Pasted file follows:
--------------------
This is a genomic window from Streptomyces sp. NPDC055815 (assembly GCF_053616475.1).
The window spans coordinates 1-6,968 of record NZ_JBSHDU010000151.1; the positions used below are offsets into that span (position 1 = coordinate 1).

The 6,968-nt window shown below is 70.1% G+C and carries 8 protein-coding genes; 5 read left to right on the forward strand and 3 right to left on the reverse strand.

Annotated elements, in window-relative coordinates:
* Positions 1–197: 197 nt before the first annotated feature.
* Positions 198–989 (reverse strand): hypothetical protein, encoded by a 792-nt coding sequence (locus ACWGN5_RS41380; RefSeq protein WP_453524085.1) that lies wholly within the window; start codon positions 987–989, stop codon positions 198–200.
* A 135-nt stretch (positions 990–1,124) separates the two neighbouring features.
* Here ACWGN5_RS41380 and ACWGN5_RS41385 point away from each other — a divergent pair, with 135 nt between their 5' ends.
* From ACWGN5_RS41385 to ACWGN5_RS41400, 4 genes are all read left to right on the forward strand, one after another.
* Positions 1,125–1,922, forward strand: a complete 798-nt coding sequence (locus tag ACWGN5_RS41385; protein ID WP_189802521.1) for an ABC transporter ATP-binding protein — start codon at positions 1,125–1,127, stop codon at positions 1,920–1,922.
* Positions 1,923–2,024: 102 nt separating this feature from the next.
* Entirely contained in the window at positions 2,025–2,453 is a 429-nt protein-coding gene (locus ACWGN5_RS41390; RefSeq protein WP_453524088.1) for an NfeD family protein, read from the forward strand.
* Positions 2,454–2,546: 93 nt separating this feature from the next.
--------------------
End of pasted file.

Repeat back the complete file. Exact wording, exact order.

This is a genomic window from Streptomyces sp. NPDC055815 (assembly GCF_053616475.1).
The window spans coordinates 1-6,968 of record NZ_JBSHDU010000151.1; the positions used below are offsets into that span (position 1 = coordinate 1).

The 6,968-nt window shown below is 70.1% G+C and carries 8 protein-coding genes; 5 read left to right on the forward strand and 3 right to left on the reverse strand.

Annotated elements, in window-relative coordinates:
* Positions 1–197: 197 nt before the first annotated feature.
* Positions 198–989 (reverse strand): hypothetical protein, encoded by a 792-nt coding sequence (locus ACWGN5_RS41380; RefSeq protein WP_453524085.1) that lies wholly within the window; start codon positions 987–989, stop codon positions 198–200.
* A 135-nt stretch (positions 990–1,124) separates the two neighbouring features.
* Here ACWGN5_RS41380 and ACWGN5_RS41385 point away from each other — a divergent pair, with 135 nt between their 5' ends.
* From ACWGN5_RS41385 to ACWGN5_RS41400, 4 genes are all read left to right on the forward strand, one after another.
* Positions 1,125–1,922, forward strand: a complete 798-nt coding sequence (locus tag ACWGN5_RS41385; protein ID WP_189802521.1) for an ABC transporter ATP-binding protein — start codon at positions 1,125–1,127, stop codon at positions 1,920–1,922.
* Positions 1,923–2,024: 102 nt separating this feature from the next.
* Entirely contained in the window at positions 2,025–2,453 is a 429-nt protein-coding gene (locus ACWGN5_RS41390; RefSeq protein WP_453524088.1) for an NfeD family protein, read from the forward strand.
* Positions 2,454–2,546: 93 nt separating this feature from the next.